To some people it looks like an overly large stack of Mikado sticks, to others like building blocks stacked haphazardly on top of one another. The newly opened VitraHaus by Herzog & Meuron in Weil am Rhein is composed of twelve elongated buildings with saddle roofs arranged and wedged together in five layers. Some jut out up to 15 meters, most have glass fronts, and inside in particular there are interesting overlaps as the floor slabs of individual house elements penetrate through the gables of the level below.
It is not just the shape of the new building at the entrance of the Vitra campus, however, which polarizes opinion, but also the color. The anthracite facade was already much discussed in Weil am Rhein before it was built. It led critics, of which there are a number in the small southern Baden town, to speak sarcastically of stacked coffins. A Social Democrat councilor sparked off the public discussion by claiming that dark buildings do not fit into the landscape and are therefore an aesthetic provocation. The anecdote becomes amusing, however, when you understand why the local politician felt so provoked by dark gray: "But the model was white!" he argued.
If you are familiar with the buildings constructed around the world by Herzog & Meuron you will know that neither the two architects nor Vitra need to define themselves through specially staged provocations. Evoking the form of the ur-house also seems to make sense because this is a building in which the objects inside will be presented and carefully displayed. Even the dark plaster of VitraHaus is justified in conceptual terms; according to the brief, every building on the Vitra Campus must deliberately be able to display its very own range of materials and colors. It was therefore the express goal of both the architects and client that the new building should set itself off from the nearby Vitra Design Museum by Frank O. Gehry, which is resplendent in white plaster. The difference is noticeable not just during the daytime but also at night when the museum with its aluminum roof, illuminated from the outside, resembles a sculpture. The enormous volume of VitraHaus then dissolves into the darkness and the illuminated front sides of the stacked houses suddenly seem to float in the air.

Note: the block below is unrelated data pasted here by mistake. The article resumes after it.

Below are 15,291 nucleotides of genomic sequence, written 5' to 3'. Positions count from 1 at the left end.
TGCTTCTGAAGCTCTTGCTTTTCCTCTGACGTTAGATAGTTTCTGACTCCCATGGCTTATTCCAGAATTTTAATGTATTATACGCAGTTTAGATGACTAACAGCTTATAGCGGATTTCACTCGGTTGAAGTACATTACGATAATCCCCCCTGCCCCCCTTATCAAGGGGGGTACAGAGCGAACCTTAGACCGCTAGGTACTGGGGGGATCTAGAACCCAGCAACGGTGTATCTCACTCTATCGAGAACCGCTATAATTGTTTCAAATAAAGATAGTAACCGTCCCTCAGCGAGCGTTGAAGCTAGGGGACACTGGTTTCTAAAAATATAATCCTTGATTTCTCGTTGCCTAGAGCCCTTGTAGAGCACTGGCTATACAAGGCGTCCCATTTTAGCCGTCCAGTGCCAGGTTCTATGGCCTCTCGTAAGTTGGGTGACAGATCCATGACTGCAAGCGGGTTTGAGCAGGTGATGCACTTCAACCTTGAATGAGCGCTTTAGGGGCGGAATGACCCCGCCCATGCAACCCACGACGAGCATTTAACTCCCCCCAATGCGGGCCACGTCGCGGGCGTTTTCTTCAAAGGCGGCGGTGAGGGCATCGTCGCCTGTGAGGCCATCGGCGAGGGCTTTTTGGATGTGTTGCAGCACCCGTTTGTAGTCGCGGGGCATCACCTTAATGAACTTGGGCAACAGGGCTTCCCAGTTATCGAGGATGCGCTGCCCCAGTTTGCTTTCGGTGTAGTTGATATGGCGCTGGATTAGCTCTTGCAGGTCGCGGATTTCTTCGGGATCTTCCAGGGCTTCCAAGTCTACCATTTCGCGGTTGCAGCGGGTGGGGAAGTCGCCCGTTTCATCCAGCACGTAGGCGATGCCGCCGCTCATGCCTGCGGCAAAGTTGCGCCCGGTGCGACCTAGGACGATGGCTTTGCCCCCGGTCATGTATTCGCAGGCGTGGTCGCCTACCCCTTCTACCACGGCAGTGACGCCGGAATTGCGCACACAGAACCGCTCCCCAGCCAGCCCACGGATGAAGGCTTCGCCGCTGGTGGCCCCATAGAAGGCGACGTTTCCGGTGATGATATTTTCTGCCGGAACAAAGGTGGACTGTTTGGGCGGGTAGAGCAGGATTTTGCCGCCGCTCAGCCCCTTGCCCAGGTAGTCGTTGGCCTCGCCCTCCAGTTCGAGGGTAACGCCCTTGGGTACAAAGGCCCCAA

Not just the facade but also the architectural structure of VitraHaus is structured on the principle of "contrast": A simple architectypal shape, stacked and interconnected, gives rise to a complex and unusual structure. "Opposing elements play an important role in most of our designs, in as much as this is an important component of our conceptual approach. We always attempt to start with something strictly conceptual and from there we develop complexity and a sculptural form," Jacques Herzog explained to the 300-odd journalists from around the world who had gathered in Weil to attend the media conference, no doubt expecting to receive more information on the design. In vain. Right from the start Jacques Herzog made it clear that the older he gets the less he believes that words can do justice to architecture. "I believe that the strength of the architecture lies in the fact that it is so simple," says Herzog. It stands in opposition to virtual reality which has an ever increasing influence on our everyday lives, because you can touch it, it appeals to all our senses, it smells." In a sense, Herzog propagated the "open edifice" which only becomes what it is through its visitors and their sensual perception of it. "When you are here you will either ascertain that it works or that it doesn't. Your individual experience of this place is more important than if we were to describe it and tell you how it is supposed to work." As convenient as this approach may seem from the viewpoint of the architects, Jacques Herzog is right.
The fascinating thing about this interlocking building is the many different vantage points which you can experience as a visitor, both inside and out. The multiform structure allows you to experience the stack of houses from outside in many different ways. The external shape of interpenetrating elements also creates unexpected visual relationships inside, and rooms at times have an almost sculptural effect. The huge windowed fronts which face in all directions appear like visual and emotional intensifiers and when Vitra CEO Rolf Fehlbaum says that he has never perceived the surroundings so intensively as through this window, you know what he is talking about. On one the side, you get a great view of Tüllinger Hill, on the other, of the campus; and once again it is about identifying contrasts while at the same time uniting them.
So if you take Jacques Herzog's advice and let the building have an effect on you in all it facets and sensual qualities, you will undoubtedly come to the conclusion that ... it functions, and it is charming. And it functions not just on its own, but is on an equal footing alongside Frank O. Gehry's Design Museum, Zaha Hadids Firehouse or Tadao Ando's Conference Pavilion. Admittedly though, when you drive onto the Vitra premises, the VitraHaus is definitely the new eye-catcher.